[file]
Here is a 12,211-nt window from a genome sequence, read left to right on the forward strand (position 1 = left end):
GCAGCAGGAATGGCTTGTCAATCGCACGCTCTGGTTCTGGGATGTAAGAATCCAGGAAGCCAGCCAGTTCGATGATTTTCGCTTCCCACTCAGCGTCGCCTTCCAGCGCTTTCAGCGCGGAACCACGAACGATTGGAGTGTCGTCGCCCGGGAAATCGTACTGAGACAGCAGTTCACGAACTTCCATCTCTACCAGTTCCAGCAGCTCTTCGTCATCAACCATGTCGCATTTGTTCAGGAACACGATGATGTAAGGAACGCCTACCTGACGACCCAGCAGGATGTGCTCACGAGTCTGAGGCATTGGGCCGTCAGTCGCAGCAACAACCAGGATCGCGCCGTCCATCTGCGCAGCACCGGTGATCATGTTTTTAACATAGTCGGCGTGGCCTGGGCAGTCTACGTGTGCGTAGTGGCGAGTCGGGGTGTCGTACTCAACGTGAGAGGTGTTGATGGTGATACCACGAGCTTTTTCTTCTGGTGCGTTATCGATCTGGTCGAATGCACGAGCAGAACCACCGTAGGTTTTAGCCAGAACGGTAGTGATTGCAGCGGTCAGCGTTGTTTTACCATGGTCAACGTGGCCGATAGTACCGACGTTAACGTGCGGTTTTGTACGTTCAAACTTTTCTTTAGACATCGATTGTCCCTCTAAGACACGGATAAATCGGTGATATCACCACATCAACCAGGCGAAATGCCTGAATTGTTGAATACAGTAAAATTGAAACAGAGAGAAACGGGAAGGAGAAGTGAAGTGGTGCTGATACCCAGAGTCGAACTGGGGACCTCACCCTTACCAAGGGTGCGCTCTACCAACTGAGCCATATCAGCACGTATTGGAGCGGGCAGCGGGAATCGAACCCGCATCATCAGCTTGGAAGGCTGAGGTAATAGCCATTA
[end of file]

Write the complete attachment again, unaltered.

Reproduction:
Here is a 12,211-nt window from a genome sequence, read left to right on the forward strand (position 1 = left end):
GCAGCAGGAATGGCTTGTCAATCGCACGCTCTGGTTCTGGGATGTAAGAATCCAGGAAGCCAGCCAGTTCGATGATTTTCGCTTCCCACTCAGCGTCGCCTTCCAGCGCTTTCAGCGCGGAACCACGAACGATTGGAGTGTCGTCGCCCGGGAAATCGTACTGAGACAGCAGTTCACGAACTTCCATCTCTACCAGTTCCAGCAGCTCTTCGTCATCAACCATGTCGCATTTGTTCAGGAACACGATGATGTAAGGAACGCCTACCTGACGACCCAGCAGGATGTGCTCACGAGTCTGAGGCATTGGGCCGTCAGTCGCAGCAACAACCAGGATCGCGCCGTCCATCTGCGCAGCACCGGTGATCATGTTTTTAACATAGTCGGCGTGGCCTGGGCAGTCTACGTGTGCGTAGTGGCGAGTCGGGGTGTCGTACTCAACGTGAGAGGTGTTGATGGTGATACCACGAGCTTTTTCTTCTGGTGCGTTATCGATCTGGTCGAATGCACGAGCAGAACCACCGTAGGTTTTAGCCAGAACGGTAGTGATTGCAGCGGTCAGCGTTGTTTTACCATGGTCAACGTGGCCGATAGTACCGACGTTAACGTGCGGTTTTGTACGTTCAAACTTTTCTTTAGACATCGATTGTCCCTCTAAGACACGGATAAATCGGTGATATCACCACATCAACCAGGCGAAATGCCTGAATTGTTGAATACAGTAAAATTGAAACAGAGAGAAACGGGAAGGAGAAGTGAAGTGGTGCTGATACCCAGAGTCGAACTGGGGACCTCACCCTTACCAAGGGTGCGCTCTACCAACTGAGCCATATCAGCACGTATTGGAGCGGGCAGCGGGAATCGAACCCGCATCATCAGCTTGGAAGGCTGAGGTAATAGCCATTA